Evidence suggests Saudi Prince is liable for Khashoggi murder: UN expert

Evidence suggests Saudi Prince is liable for Khashoggi murder: UN expert

Evidence suggests Saudi Prince is liable for Khashoggi murder: UN expert

Evidence suggests Saudi Arabia's Crown Prince Mohamed bin Salman and other senior Saudi officials are liable for the murder of journalist Jamal Khashoggi, a U.N. rights investigator said on June 19.

There was no immediate reaction from Riyadh which was sent the 100-page report in advance - but the kingdom has regularly denied accusations that the prince was involved.

Agnes Callamard, the U.N. special rapporteur on extrajudicial executions, called for countries to widen sanctions to include the Crown Prince and his personal assets, until and unless he can prove he has no responsibility.

Khashoggi, a critic of the prince and a Washington Post columnist, was last seen at the Saudi consulate in Istanbul on Oct 2 where he was to receive papers ahead of his wedding.

His body was dismembered and removed from the building, the Saudi prosecutor has said, and his remains have not been found.

"It is the conclusion of the Special Rapporteur that Mr. Khashoggi has been the victim of a deliberate, premeditated execution, an extrajudicial killing for which the state of Saudi Arabia is responsible under international human rights law," Callamard said in her report based on a six-month investigation.

Callamard went to Turkey earlier this year with a team of forensic and legal experts and said she received evidence from Turkish authorities.

"There is credible evidence, warranting further investigation of high-level Saudi officials' individual liability, including the Crown Prince's", she said.

"Indeed, this human rights inquiry has shown that there is sufficient credible evidence regarding the responsibility of the Crown Prince demanding further investigation," she added, urging U.N. Secretary-General to establish an international probe.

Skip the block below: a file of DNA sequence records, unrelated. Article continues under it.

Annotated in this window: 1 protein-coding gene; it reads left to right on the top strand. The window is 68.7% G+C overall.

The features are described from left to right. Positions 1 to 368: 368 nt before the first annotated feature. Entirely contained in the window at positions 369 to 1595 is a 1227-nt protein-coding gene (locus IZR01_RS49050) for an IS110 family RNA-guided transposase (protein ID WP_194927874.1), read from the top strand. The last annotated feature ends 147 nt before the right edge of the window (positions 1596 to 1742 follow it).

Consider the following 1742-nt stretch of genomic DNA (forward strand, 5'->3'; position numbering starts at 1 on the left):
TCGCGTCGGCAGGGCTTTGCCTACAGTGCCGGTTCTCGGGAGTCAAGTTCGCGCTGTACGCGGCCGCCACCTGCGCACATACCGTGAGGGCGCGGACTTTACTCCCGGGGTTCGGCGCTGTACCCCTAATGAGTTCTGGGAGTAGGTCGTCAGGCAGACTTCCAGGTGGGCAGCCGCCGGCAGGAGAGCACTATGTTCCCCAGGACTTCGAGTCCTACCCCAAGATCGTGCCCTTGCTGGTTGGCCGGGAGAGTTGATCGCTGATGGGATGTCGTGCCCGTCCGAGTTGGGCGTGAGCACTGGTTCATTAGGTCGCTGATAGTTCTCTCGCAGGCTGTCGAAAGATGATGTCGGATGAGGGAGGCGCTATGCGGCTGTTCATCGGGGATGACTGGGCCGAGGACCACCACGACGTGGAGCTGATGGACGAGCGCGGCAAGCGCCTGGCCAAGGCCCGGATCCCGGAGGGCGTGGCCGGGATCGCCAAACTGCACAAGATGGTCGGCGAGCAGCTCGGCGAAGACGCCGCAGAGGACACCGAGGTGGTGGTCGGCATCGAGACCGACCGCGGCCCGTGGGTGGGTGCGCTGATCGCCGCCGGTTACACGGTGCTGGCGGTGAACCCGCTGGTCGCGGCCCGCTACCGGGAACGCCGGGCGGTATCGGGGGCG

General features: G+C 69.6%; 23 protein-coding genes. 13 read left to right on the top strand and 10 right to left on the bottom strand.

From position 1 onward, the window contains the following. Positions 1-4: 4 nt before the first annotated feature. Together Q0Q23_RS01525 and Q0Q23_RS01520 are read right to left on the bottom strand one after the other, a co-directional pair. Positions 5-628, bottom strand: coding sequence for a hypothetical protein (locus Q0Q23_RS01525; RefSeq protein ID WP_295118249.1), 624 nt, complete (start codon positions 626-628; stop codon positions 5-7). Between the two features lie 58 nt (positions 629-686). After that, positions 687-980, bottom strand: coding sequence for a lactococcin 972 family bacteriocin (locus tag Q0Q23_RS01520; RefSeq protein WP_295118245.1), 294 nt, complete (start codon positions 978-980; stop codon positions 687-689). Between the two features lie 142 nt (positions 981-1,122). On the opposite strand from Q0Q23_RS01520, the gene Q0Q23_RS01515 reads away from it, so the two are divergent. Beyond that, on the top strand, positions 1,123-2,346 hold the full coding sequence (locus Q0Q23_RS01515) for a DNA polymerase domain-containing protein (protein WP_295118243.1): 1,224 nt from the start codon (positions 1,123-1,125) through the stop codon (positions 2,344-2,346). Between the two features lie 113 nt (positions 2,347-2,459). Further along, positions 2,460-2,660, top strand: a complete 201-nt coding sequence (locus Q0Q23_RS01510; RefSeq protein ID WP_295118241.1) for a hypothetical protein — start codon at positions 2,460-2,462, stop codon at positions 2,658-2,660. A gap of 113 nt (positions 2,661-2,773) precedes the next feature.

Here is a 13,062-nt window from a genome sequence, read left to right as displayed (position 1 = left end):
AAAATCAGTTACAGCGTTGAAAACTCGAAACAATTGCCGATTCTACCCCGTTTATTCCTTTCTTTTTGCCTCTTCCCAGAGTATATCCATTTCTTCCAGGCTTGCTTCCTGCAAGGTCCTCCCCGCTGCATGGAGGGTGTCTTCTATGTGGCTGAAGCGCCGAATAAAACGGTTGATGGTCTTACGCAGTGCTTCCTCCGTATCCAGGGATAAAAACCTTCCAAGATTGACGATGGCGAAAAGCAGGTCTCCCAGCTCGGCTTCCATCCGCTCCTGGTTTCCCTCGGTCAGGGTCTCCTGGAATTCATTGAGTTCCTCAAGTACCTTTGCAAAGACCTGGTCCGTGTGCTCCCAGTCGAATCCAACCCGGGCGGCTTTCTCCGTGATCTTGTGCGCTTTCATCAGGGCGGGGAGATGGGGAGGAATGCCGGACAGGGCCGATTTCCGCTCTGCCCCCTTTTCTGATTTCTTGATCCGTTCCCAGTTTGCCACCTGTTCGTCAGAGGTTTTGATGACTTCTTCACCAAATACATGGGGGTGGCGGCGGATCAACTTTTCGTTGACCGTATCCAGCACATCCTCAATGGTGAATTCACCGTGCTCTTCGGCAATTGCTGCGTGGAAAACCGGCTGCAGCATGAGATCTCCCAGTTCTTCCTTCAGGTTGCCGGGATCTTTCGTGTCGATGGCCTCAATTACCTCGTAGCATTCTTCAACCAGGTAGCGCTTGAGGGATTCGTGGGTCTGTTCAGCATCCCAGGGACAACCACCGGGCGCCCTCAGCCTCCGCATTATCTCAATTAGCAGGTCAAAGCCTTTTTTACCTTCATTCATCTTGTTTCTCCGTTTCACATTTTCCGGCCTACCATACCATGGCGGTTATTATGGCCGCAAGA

Saudi Arabia also imposed severe limitations on the Turkish investigation by giving Turkish investigators limited access both in time and the areas they were able to access. For instance, the Turkish investigation had access to the consulate on Oct. 15 for only six hours and the consul's residence on Oct. 17 for 13 hours in which their forensic enquiries were limited to only swabbing.     

Urging the kingdom to apologize to Turkey for "the abuse of its diplomatic privileges and the violation of the prohibition against extra territorial use of force," the report also prompted further investigations by U.N. Secretary-General Antonio Guterres and the FBI.     

The rapporteur also learned that Khashoggi's children were offered a financial compensation package by the Saudi government, but there were questions whether it amounts to compensation under international human rights law.     

Turkey supports UN call

Turkey strongly supports the U.N. report urging an according to Turkey's foreign minister.       

"Strongly endorse U.N. Rapporteur Agnes Callamard's recommendations for elucidating Khashoggi's murder  & holding those responsible accountable," Mevlüt

 Çavuşoğlu said on Twitter.       

Saudi Crown Prince Mohammed bin Salman,